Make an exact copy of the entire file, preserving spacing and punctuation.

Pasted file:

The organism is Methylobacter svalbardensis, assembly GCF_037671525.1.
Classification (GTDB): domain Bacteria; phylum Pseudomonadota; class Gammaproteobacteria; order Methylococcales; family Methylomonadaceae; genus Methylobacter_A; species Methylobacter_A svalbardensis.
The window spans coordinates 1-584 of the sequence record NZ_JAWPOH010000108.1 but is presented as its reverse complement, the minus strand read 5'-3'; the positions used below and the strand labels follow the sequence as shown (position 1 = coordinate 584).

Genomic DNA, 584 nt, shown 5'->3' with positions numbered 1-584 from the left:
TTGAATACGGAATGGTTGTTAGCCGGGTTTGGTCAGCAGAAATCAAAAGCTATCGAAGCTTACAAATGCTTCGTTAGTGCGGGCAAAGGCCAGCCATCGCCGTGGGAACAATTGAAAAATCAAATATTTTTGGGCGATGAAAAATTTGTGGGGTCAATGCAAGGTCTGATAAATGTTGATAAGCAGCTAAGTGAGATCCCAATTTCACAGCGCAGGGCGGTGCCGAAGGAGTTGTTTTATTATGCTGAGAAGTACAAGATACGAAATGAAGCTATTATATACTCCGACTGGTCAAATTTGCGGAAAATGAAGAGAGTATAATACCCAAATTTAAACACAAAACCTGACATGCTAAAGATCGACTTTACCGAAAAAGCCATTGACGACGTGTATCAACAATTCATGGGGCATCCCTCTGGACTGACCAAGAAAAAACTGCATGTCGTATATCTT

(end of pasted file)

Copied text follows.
The organism is Methylobacter svalbardensis, assembly GCF_037671525.1.
Classification (GTDB): domain Bacteria; phylum Pseudomonadota; class Gammaproteobacteria; order Methylococcales; family Methylomonadaceae; genus Methylobacter_A; species Methylobacter_A svalbardensis.
The window spans coordinates 1-584 of the sequence record NZ_JAWPOH010000108.1 but is presented as its reverse complement, the minus strand read 5'-3'; the positions used below and the strand labels follow the sequence as shown (position 1 = coordinate 584).

Genomic DNA, 584 nt, shown 5'->3' with positions numbered 1-584 from the left:
TTGAATACGGAATGGTTGTTAGCCGGGTTTGGTCAGCAGAAATCAAAAGCTATCGAAGCTTACAAATGCTTCGTTAGTGCGGGCAAAGGCCAGCCATCGCCGTGGGAACAATTGAAAAATCAAATATTTTTGGGCGATGAAAAATTTGTGGGGTCAATGCAAGGTCTGATAAATGTTGATAAGCAGCTAAGTGAGATCCCAATTTCACAGCGCAGGGCGGTGCCGAAGGAGTTGTTTTATTATGCTGAGAAGTACAAGATACGAAATGAAGCTATTATATACTCCGACTGGTCAAATTTGCGGAAAATGAAGAGAGTATAATACCCAAATTTAAACACAAAACCTGACATGCTAAAGATCGACTTTACCGAAAAAGCCATTGACGACGTGTATCAACAATTCATGGGGCATCCCTCTGGACTGACCAAGAAAAAACTGCATGTCGTATATCTT